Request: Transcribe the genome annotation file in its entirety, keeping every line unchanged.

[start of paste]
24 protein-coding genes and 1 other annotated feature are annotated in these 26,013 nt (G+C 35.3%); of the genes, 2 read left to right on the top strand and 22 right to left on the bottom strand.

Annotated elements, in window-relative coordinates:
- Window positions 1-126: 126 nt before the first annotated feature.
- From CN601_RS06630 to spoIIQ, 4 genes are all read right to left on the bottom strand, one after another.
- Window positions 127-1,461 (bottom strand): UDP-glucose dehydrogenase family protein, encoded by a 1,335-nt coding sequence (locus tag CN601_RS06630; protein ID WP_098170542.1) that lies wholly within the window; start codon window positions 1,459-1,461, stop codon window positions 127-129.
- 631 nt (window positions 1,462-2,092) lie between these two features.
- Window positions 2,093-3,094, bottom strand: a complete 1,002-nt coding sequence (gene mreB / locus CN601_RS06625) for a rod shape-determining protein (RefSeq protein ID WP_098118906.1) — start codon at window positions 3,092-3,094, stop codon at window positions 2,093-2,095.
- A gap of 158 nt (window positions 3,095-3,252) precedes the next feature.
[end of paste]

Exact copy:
24 protein-coding genes and 1 other annotated feature are annotated in these 26,013 nt (G+C 35.3%); of the genes, 2 read left to right on the top strand and 22 right to left on the bottom strand.

Annotated elements, in window-relative coordinates:
- Window positions 1-126: 126 nt before the first annotated feature.
- From CN601_RS06630 to spoIIQ, 4 genes are all read right to left on the bottom strand, one after another.
- Window positions 127-1,461 (bottom strand): UDP-glucose dehydrogenase family protein, encoded by a 1,335-nt coding sequence (locus tag CN601_RS06630; protein ID WP_098170542.1) that lies wholly within the window; start codon window positions 1,459-1,461, stop codon window positions 127-129.
- 631 nt (window positions 1,462-2,092) lie between these two features.
- Window positions 2,093-3,094, bottom strand: a complete 1,002-nt coding sequence (gene mreB / locus CN601_RS06625) for a rod shape-determining protein (RefSeq protein ID WP_098118906.1) — start codon at window positions 3,092-3,094, stop codon at window positions 2,093-2,095.
- A gap of 158 nt (window positions 3,095-3,252) precedes the next feature.